Festival organizer says Daniel Caesar’s got next
While to many outside the city, Toronto is akin to rapper/singer Drake and his international success, the 6ix has a lavish archive of artists making waves beyond the border. Rappers like Tory Lanez, Jazz Cartier and Sean Leon continue to generate charismatic and vibrant works of unapologetic fire while the velvet voices of musicians River Tiber and Daniel Caesar are able to captivate anyone within earshot.
North by Northeast (NXNE) festival president and managing director Michael Hollett says Caesar, in particular, could be the next act to attain ‘6 God’ status, parallel to Drizzy and The Weeknd. His authentic skill with vocals and instruments blends to create a lustrous sound within the realm of neo soul, borrowing unique influences from church gospel and hip-hop. Caesar, who had the honour of being placed as a headliner alongside Ghostface Killah of the mighty Wu-Tang Clan and Top Dawg Entertainment’s ScHoolboy Q at this year’s NXNE, represents noteworthy talent that make the city’s urban music culture one worth endorsing.
“I think it’s a very supportive community and the artists that are having success here are nurturing other artists, which I think is great,” explains Hollett. “Starting with Drake, let’s be honest, it’s amazing what he’s been doing. I think you get influenced by the success you see around you and a lot of up and coming hip-hop artists in Toronto see that there’s a future for them and it’s not an impossible dream and I think that really matters.”
“Toronto is at the centre of the hip-hop universe right now.”
Considering the influx of hip-hop acts and related genres in recent years at Northby — the last few years the festival has closed out with a full-day of urban music at Yonge-Dundas Square — it’s clear that organizers and avid attendees are promptly recognizing the value of the thriving urban culture. Hollett says that it’s a big moment for all aspects of hip-hop in Toronto currently.
“You can say Toronto is at the centre of the hip-hop universe right now,” he explains. “In addition to all the great acts that we have in Toronto and the new ones that are coming up, Toronto producers and people who make beats are a part of a bunch of other songs that people don’t even realize that Toronto has an influence on.”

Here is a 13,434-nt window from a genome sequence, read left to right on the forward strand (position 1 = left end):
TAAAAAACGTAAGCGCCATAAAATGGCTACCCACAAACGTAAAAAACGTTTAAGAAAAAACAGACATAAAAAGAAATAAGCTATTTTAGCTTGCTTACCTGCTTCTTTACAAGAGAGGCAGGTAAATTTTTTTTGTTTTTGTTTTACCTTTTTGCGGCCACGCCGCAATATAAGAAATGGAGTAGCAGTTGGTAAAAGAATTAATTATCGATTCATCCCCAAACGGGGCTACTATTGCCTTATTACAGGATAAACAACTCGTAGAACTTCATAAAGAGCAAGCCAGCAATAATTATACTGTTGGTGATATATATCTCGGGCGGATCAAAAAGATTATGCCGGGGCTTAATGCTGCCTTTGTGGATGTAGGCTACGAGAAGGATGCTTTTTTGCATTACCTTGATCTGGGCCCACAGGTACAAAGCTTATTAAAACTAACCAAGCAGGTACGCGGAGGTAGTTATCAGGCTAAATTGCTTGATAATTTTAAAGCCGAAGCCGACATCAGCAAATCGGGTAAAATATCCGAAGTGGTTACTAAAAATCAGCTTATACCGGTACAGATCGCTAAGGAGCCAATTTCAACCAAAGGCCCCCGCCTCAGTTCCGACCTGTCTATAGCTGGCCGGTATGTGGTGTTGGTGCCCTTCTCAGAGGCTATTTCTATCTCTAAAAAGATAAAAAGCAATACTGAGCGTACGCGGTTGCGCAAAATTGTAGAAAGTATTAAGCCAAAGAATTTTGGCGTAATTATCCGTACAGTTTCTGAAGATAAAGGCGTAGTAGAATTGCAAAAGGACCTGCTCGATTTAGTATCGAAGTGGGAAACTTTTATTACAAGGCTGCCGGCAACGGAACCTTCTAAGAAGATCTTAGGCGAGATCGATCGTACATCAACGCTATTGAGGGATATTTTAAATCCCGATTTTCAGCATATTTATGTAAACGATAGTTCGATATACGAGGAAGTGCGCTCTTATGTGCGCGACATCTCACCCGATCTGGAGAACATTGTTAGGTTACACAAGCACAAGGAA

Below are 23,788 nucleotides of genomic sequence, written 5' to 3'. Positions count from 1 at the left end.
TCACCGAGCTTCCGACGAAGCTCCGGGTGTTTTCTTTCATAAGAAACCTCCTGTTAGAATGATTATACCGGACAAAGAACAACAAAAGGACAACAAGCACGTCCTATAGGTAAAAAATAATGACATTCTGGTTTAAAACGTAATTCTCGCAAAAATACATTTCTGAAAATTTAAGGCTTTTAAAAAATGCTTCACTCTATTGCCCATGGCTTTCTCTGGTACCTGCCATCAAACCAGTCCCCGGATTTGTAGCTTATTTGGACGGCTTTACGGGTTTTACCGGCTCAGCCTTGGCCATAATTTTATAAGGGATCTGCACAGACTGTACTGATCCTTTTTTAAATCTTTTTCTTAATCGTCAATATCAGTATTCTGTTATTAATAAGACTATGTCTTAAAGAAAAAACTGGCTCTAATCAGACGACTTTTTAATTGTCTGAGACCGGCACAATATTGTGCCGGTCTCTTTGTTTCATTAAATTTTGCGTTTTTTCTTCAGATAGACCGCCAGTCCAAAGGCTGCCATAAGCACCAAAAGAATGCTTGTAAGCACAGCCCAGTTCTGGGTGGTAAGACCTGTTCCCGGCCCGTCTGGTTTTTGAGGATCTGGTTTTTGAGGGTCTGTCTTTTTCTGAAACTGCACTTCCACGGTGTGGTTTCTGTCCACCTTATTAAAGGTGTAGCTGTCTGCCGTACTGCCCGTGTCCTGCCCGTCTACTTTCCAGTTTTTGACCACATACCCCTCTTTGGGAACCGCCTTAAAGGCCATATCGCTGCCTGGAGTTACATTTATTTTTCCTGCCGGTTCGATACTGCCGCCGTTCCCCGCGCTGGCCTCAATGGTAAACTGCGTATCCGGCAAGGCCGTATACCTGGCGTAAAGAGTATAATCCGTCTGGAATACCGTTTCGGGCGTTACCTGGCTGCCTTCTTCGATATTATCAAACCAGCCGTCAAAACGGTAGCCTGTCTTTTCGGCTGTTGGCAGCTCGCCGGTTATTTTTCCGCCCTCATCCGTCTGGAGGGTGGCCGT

In addition to this year’s NXNE headliners, acts like local rappers Tasha the Amazon and Drew Howard, along with Ivory Coast reggae band Tikan Jah Fakoly, Chicago emcee Mick Jenkins and Las Vegas singer/songwriter Shamir, rounded out the day’s kick-ass line-up. The performances ensued across two stages inside a brand new venue, Toronto’s Port Lands, and featured sizable audiences either roaring rap lyrics or swaying to sweet serenades.
“We want to see hip-hop and the culture of hip-hop start to spread even more to new communities.”
The inauguration of NXNE’s new blueprint comes after a controversial 2015 when over 40,000 Torontonians petitioned against headlining rapper Action Bronson, whose music they believed glorified violence towards women and should not be performed at the Yonge-Dundas Square — a city-owned open space. This year, with the new ticketed venue in place, NXNE organizers avoided getting the side-eye from the public.
NXNE curated this year’s full day of hip-hop and hip-hop related programming in partnership with non-profit organization Manifesto. Daniel Tal, director of operations and development for Manifesto, says he hopes this year’s festival reached new audiences and helped negate any misconceptions about hip-hop culture.
“We want to see a lot of young people being exposed to music that they love,” says Tal. “We want to see hip-hop and the culture of hip-hop start to spread even more to new communities [. . .] communities that aren’t entirely aware of the vibrancy and the amazing effect that hip-hop as a culture has on young people in general.”
“I’ve been doing NXNE, it’s going to be 23 years next year, and this represents such a huge change.”
Aside from a few minor pitfalls with the Port Lands layout — like the carpet of concrete stretched from the opening acts stage to the main stage and the seemingly endless travel time between them — the event concluded without any major hitches. The location allowed festivalgoers the opportunity to discover various forms of urban music from old school and new school hip-hop, to the slow jams of reggae, and the bliss of soul, all with the radiance of the city skyline in the background. In the future, Hollett plans to bring together even more genres, which in the past have been dispersed throughout the city, into one space for music lovers to enjoy.
“What was amazing to me was the city of Toronto, at every level, from the city council, to the mayor, to the Toronto Port Lands commission — everyone wanted this to work,” says Hollett. “That’s such a change. I’ve been doing NXNE, it’s going to be 23 years next year, and this represents such a huge change.”
Daniel Caesar is set to headline Manifesto on September 17 alongside Anderson .Paak & the Free Nationals and Kaytranada at Toronto’s TD Echo Beach.
Photos © Sadé Powell + Urbanology Magazine